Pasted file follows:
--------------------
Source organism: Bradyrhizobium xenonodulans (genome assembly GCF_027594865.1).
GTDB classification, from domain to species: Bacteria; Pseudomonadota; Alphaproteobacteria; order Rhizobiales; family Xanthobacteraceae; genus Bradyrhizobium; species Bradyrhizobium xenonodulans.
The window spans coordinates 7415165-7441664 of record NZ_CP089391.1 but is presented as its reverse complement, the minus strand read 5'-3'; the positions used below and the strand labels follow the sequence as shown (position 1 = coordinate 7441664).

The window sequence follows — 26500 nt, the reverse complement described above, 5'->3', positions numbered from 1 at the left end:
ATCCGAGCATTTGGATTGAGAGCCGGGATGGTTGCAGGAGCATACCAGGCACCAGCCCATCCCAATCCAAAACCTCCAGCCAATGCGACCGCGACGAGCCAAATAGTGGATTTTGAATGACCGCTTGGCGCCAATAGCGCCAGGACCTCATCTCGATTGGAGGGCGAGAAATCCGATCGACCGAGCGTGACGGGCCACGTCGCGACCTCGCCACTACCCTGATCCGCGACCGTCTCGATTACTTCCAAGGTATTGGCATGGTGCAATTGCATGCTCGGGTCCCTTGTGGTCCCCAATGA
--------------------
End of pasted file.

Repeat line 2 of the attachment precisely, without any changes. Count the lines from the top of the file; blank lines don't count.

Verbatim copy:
GTDB classification, from domain to species: Bacteria; Pseudomonadota; Alphaproteobacteria; order Rhizobiales; family Xanthobacteraceae; genus Bradyrhizobium; species Bradyrhizobium xenonodulans.